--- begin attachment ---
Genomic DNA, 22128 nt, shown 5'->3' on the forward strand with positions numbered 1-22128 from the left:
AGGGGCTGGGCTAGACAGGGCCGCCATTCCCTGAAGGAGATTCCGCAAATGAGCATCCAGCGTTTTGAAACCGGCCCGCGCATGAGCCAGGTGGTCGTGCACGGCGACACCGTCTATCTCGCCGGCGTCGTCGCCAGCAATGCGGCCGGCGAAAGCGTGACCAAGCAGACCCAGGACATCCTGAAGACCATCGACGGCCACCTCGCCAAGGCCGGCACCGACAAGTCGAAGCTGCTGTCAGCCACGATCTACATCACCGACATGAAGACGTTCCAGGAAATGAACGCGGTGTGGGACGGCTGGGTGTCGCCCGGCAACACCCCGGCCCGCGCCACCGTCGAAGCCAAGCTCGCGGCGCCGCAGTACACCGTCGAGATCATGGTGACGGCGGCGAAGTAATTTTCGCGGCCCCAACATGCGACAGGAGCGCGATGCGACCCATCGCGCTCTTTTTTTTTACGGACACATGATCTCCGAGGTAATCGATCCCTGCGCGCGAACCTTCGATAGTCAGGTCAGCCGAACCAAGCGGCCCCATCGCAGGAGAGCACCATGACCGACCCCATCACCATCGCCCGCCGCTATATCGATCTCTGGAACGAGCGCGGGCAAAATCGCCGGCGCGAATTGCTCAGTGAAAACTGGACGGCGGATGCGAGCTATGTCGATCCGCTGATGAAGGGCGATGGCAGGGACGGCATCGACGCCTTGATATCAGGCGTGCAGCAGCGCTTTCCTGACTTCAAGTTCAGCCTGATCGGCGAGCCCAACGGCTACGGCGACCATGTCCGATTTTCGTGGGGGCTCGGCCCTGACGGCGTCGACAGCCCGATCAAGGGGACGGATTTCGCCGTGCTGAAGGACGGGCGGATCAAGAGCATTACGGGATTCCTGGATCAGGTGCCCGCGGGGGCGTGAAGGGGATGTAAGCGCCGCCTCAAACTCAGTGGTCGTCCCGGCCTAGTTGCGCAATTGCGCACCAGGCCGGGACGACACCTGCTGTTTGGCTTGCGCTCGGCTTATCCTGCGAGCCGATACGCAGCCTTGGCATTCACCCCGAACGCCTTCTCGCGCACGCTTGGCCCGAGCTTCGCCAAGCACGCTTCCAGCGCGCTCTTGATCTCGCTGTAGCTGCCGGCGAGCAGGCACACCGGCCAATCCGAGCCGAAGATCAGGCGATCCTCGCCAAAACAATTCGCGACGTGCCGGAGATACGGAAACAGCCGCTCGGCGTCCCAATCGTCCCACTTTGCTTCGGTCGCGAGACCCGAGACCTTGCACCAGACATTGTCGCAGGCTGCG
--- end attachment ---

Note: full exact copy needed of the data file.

Genomic DNA, 22128 nt, shown 5'->3' on the forward strand with positions numbered 1-22128 from the left:
AGGGGCTGGGCTAGACAGGGCCGCCATTCCCTGAAGGAGATTCCGCAAATGAGCATCCAGCGTTTTGAAACCGGCCCGCGCATGAGCCAGGTGGTCGTGCACGGCGACACCGTCTATCTCGCCGGCGTCGTCGCCAGCAATGCGGCCGGCGAAAGCGTGACCAAGCAGACCCAGGACATCCTGAAGACCATCGACGGCCACCTCGCCAAGGCCGGCACCGACAAGTCGAAGCTGCTGTCAGCCACGATCTACATCACCGACATGAAGACGTTCCAGGAAATGAACGCGGTGTGGGACGGCTGGGTGTCGCCCGGCAACACCCCGGCCCGCGCCACCGTCGAAGCCAAGCTCGCGGCGCCGCAGTACACCGTCGAGATCATGGTGACGGCGGCGAAGTAATTTTCGCGGCCCCAACATGCGACAGGAGCGCGATGCGACCCATCGCGCTCTTTTTTTTTACGGACACATGATCTCCGAGGTAATCGATCCCTGCGCGCGAACCTTCGATAGTCAGGTCAGCCGAACCAAGCGGCCCCATCGCAGGAGAGCACCATGACCGACCCCATCACCATCGCCCGCCGCTATATCGATCTCTGGAACGAGCGCGGGCAAAATCGCCGGCGCGAATTGCTCAGTGAAAACTGGACGGCGGATGCGAGCTATGTCGATCCGCTGATGAAGGGCGATGGCAGGGACGGCATCGACGCCTTGATATCAGGCGTGCAGCAGCGCTTTCCTGACTTCAAGTTCAGCCTGATCGGCGAGCCCAACGGCTACGGCGACCATGTCCGATTTTCGTGGGGGCTCGGCCCTGACGGCGTCGACAGCCCGATCAAGGGGACGGATTTCGCCGTGCTGAAGGACGGGCGGATCAAGAGCATTACGGGATTCCTGGATCAGGTGCCCGCGGGGGCGTGAAGGGGATGTAAGCGCCGCCTCAAACTCAGTGGTCGTCCCGGCCTAGTTGCGCAATTGCGCACCAGGCCGGGACGACACCTGCTGTTTGGCTTGCGCTCGGCTTATCCTGCGAGCCGATACGCAGCCTTGGCATTCACCCCGAACGCCTTCTCGCGCACGCTTGGCCCGAGCTTCGCCAAGCACGCTTCCAGCGCGCTCTTGATCTCGCTGTAGCTGCCGGCGAGCAGGCACACCGGCCAATCCGAGCCGAAGATCAGGCGATCCTCGCCAAAACAATTCGCGACGTGCCGGAGATACGGAAACAGCCGCTCGGCGTCCCAATCGTCCCACTTTGCTTCGGTCGCGAGACCCGAGACCTTGCACCAGACATTGTCGCAGGCTGCG